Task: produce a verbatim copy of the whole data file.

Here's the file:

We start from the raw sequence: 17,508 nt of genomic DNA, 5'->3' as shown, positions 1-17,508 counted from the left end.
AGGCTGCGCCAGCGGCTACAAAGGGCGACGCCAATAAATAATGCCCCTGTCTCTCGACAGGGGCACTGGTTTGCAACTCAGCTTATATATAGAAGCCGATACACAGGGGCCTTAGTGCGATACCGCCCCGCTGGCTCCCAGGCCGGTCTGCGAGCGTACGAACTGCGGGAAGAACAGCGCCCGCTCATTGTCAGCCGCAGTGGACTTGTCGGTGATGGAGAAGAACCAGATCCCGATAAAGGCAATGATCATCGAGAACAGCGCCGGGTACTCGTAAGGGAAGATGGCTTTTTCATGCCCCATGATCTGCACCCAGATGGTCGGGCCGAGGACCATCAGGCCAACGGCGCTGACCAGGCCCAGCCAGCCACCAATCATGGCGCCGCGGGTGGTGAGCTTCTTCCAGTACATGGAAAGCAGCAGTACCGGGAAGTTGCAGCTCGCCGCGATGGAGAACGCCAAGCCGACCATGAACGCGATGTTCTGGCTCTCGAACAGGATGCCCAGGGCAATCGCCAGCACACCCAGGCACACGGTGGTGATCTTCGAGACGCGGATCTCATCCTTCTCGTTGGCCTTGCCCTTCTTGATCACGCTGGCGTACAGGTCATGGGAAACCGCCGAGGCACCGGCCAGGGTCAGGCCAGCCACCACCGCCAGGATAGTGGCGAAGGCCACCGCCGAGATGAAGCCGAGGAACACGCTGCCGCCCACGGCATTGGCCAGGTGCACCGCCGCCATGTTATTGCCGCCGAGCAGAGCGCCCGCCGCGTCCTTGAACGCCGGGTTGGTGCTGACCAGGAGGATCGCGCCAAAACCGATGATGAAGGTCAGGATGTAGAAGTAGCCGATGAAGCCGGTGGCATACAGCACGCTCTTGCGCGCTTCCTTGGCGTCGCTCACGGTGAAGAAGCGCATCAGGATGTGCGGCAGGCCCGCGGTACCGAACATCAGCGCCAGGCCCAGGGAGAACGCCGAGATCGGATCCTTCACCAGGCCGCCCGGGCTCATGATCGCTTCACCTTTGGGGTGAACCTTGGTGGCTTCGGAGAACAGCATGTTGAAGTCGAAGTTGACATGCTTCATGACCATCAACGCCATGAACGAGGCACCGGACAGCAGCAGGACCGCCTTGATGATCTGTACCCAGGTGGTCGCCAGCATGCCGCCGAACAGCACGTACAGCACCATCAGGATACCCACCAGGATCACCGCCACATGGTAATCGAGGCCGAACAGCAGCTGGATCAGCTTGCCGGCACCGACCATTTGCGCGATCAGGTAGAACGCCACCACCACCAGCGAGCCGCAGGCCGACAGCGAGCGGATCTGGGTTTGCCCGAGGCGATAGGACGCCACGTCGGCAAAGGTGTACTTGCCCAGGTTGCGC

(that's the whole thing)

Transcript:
We start from the raw sequence: 17,508 nt of genomic DNA, 5'->3' as shown, positions 1-17,508 counted from the left end.
AGGCTGCGCCAGCGGCTACAAAGGGCGACGCCAATAAATAATGCCCCTGTCTCTCGACAGGGGCACTGGTTTGCAACTCAGCTTATATATAGAAGCCGATACACAGGGGCCTTAGTGCGATACCGCCCCGCTGGCTCCCAGGCCGGTCTGCGAGCGTACGAACTGCGGGAAGAACAGCGCCCGCTCATTGTCAGCCGCAGTGGACTTGTCGGTGATGGAGAAGAACCAGATCCCGATAAAGGCAATGATCATCGAGAACAGCGCCGGGTACTCGTAAGGGAAGATGGCTTTTTCATGCCCCATGATCTGCACCCAGATGGTCGGGCCGAGGACCATCAGGCCAACGGCGCTGACCAGGCCCAGCCAGCCACCAATCATGGCGCCGCGGGTGGTGAGCTTCTTCCAGTACATGGAAAGCAGCAGTACCGGGAAGTTGCAGCTCGCCGCGATGGAGAACGCCAAGCCGACCATGAACGCGATGTTCTGGCTCTCGAACAGGATGCCCAGGGCAATCGCCAGCACACCCAGGCACACGGTGGTGATCTTCGAGACGCGGATCTCATCCTTCTCGTTGGCCTTGCCCTTCTTGATCACGCTGGCGTACAGGTCATGGGAAACCGCCGAGGCACCGGCCAGGGTCAGGCCAGCCACCACCGCCAGGATAGTGGCGAAGGCCACCGCCGAGATGAAGCCGAGGAACACGCTGCCGCCCACGGCATTGGCCAGGTGCACCGCCGCCATGTTATTGCCGCCGAGCAGAGCGCCCGCCGCGTCCTTGAACGCCGGGTTGGTGCTGACCAGGAGGATCGCGCCAAAACCGATGATGAAGGTCAGGATGTAGAAGTAGCCGATGAAGCCGGTGGCATACAGCACGCTCTTGCGCGCTTCCTTGGCGTCGCTCACGGTGAAGAAGCGCATCAGGATGTGCGGCAGGCCCGCGGTACCGAACATCAGCGCCAGGCCCAGGGAGAACGCCGAGATCGGATCCTTCACCAGGCCGCCCGGGCTCATGATCGCTTCACCTTTGGGGTGAACCTTGGTGGCTTCGGAGAACAGCATGTTGAAGTCGAAGTTGACATGCTTCATGACCATCAACGCCATGAACGAGGCACCGGACAGCAGCAGGACCGCCTTGATGATCTGTACCCAGGTGGTCGCCAGCATGCCGCCGAACAGCACGTACAGCACCATCAGGATACCCACCAGGATCACCGCCACATGGTAATCGAGGCCGAACAGCAGCTGGATCAGCTTGCCGGCACCGACCATTTGCGCGATCAGGTAGAACGCCACCACCACCAGCGAGCCGCAGGCCGACAGCGAGCGGATCTGGGTTTGCCCGAGGCGATAGGACGCCACGTCGGCAAAGGTGTACTTGCCCAGGTTGCGC